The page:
Paisley based community drumming group The Buddy Beat has won a national voluntary art award. They have been announced as the winners of The Scottish Epic Awards 2011 for their inspiring film “Keep the Beat…Our Journey in Rhythm.”
The Buddy Beat is an adult drumming group for people with mental health issues, born out of a music making social inclusion project at Paisley’s Dykebar Hospital and was created by Lead Occupational Therapist Jeanette Allan, Karen Auld, Senior Occupational Therapist and Community Musician Dr. Jane Bentley. Created to promote social inclusion, its aim has always been to involve people at all stages of their mental health journeys, from the hospital ward to the wider community.
Buddy Beat group has gone from strength to strength and have played at more than 100 events from as far as London to Edinburgh. The group decided to tell the story of its members by means of a short video documentary, hoping this would not only tell their own story, but encourage others to get involved in arts activity for the sake of their own mental health.
The entire process took five months to complete and the film was privately shown to the group in December 2010 and then at a premiere event and in April 2011 attended by around 100 invited guests including councilors, health workers, family & friends.
The film has taken on a life of its own, leading to further partnerships between the group and several organizations. It has been sent out in newsletters and shown at conferences (of both health and arts organizations) and used in professional training to broaden engagement with arts practice.
Jane Bentley, Community Musician, responded to the award: “Buddy Beat was initially set up as a social inclusion project –– and you can’t get more inclusive than winning a national arts award! It’s a real testament to the tenacity and enthusiasm of the group members, who funded the film project by their own efforts, as well as developing the courage to tell their own stories.”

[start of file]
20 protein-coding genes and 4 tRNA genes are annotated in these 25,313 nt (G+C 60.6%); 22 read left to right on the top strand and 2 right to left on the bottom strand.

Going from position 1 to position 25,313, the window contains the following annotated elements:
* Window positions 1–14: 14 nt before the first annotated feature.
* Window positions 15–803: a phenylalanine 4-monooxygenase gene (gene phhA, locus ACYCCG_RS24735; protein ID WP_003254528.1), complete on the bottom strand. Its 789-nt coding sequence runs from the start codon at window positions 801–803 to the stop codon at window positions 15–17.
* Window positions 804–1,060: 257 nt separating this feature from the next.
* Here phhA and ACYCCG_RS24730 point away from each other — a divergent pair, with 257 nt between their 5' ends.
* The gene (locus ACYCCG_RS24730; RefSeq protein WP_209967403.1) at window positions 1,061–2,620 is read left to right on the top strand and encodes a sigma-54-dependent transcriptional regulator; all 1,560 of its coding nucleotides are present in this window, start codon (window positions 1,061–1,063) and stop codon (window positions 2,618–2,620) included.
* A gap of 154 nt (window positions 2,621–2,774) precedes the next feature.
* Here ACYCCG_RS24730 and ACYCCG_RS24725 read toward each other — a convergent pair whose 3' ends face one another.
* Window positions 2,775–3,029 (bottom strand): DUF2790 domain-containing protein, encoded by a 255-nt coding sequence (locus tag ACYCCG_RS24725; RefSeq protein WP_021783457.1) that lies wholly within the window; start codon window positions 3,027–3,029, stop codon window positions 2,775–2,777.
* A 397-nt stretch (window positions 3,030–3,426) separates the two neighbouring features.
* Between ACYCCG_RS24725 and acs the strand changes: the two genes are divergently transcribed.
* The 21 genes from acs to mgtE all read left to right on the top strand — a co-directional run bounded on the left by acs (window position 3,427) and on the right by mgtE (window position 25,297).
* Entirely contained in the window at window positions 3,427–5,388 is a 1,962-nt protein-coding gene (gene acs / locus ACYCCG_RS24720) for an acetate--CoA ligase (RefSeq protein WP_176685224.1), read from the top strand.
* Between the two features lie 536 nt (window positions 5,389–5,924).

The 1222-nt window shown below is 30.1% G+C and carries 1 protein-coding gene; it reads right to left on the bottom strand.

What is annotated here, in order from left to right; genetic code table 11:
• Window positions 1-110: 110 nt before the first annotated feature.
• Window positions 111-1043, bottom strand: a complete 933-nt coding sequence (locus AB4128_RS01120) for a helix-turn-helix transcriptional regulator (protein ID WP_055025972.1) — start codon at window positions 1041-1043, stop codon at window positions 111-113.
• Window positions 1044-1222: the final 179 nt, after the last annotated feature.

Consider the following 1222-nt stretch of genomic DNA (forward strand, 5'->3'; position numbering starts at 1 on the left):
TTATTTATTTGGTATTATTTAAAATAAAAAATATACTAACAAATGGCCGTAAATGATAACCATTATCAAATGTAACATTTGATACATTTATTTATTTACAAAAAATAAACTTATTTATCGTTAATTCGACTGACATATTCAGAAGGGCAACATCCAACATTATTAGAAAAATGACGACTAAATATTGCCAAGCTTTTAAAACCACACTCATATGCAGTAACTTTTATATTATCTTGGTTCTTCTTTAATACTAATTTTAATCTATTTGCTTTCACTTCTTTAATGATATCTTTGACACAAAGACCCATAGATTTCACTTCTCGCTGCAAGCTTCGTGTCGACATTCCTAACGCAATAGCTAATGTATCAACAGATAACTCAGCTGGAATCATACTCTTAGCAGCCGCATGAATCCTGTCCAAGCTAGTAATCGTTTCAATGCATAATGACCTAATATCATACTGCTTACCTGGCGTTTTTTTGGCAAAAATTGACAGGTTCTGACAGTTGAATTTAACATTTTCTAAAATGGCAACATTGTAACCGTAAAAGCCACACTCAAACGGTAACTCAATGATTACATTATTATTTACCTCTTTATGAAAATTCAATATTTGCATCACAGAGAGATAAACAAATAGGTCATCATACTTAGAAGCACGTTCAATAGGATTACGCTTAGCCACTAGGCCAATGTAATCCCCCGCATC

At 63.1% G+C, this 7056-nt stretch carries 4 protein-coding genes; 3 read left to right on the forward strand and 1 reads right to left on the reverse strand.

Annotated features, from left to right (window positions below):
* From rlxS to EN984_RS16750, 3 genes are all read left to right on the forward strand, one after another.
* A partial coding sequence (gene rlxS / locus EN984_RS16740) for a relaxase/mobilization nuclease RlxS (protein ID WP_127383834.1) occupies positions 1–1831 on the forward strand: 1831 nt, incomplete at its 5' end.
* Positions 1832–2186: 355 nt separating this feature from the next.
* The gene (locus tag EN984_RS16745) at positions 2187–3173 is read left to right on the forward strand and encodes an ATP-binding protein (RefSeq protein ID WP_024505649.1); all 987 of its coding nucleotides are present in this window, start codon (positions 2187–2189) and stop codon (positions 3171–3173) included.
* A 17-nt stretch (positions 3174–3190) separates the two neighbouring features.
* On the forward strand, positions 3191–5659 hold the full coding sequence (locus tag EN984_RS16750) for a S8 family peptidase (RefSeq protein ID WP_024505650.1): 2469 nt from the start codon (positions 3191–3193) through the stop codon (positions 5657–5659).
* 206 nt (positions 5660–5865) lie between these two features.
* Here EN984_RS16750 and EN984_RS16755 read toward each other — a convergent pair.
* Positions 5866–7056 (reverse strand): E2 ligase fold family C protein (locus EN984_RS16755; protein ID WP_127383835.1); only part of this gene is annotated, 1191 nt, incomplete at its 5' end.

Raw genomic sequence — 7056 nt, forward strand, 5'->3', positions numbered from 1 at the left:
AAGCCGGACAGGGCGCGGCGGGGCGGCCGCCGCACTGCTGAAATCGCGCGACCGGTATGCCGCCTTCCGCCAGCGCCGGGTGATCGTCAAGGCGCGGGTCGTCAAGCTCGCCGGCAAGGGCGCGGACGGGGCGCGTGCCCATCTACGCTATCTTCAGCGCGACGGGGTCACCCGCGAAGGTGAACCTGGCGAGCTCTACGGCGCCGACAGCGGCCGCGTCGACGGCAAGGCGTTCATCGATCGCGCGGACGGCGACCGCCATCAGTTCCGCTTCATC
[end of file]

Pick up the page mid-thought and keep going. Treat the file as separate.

Buddy Beat member Tom Chalmers was heavily involved in the film making process. “I have never done anything like that before. There was a tremendous amount to take in, I was interviewer, interviewee, narrator, location manager, producer, wardrobe- you name it I did it! When I first heard about the awards I was told we had made the final six which stunned me, but then when we got that magic call to say that we had won The Scottish Epic Award I just couldn’t believe it and I was on such a high. My head was somewhere between Saturn and Mars, and I don’t think I have come back down to orbit yet. When I see the film I am immensely proud of it, and it was the willingness of my fellow drummers to take part that makes it so special. Like the rest of our great group, I am totally thrilled at this honour.”
Jeanette Allan, Lead OT is “Delighted that Buddy Beat has gained the recognition it deserves and is especially as the award is in main stream arts not mental health! The Buddy Beat model has been highlighted as a good practice example in a report ‘Realising Potential: our Own and Others’ being produced by Scottish Government. The model has also been adopted in Dundee, a city that now hosts its own group now called ‘Drumdee’. Buddy Beat are musicians in their own right, raise awareness by sharing their recovery stories and are an amazing group of people who continue to support new people into the group. Some members are now workshop assistants coming back into Dykebar Hospital to deliver sessions.”
Tom reported that the Epic Award Night in London on January 30th was something very special. “It was a real honor on behalf of my drumming friends to accept this award and it feels like we have been recognised for all the outreach work we do in the community. It is something we will never forget.”
Buddy Beat’s Tom and Jane proudly display their Epic award
Story by T. Chalmers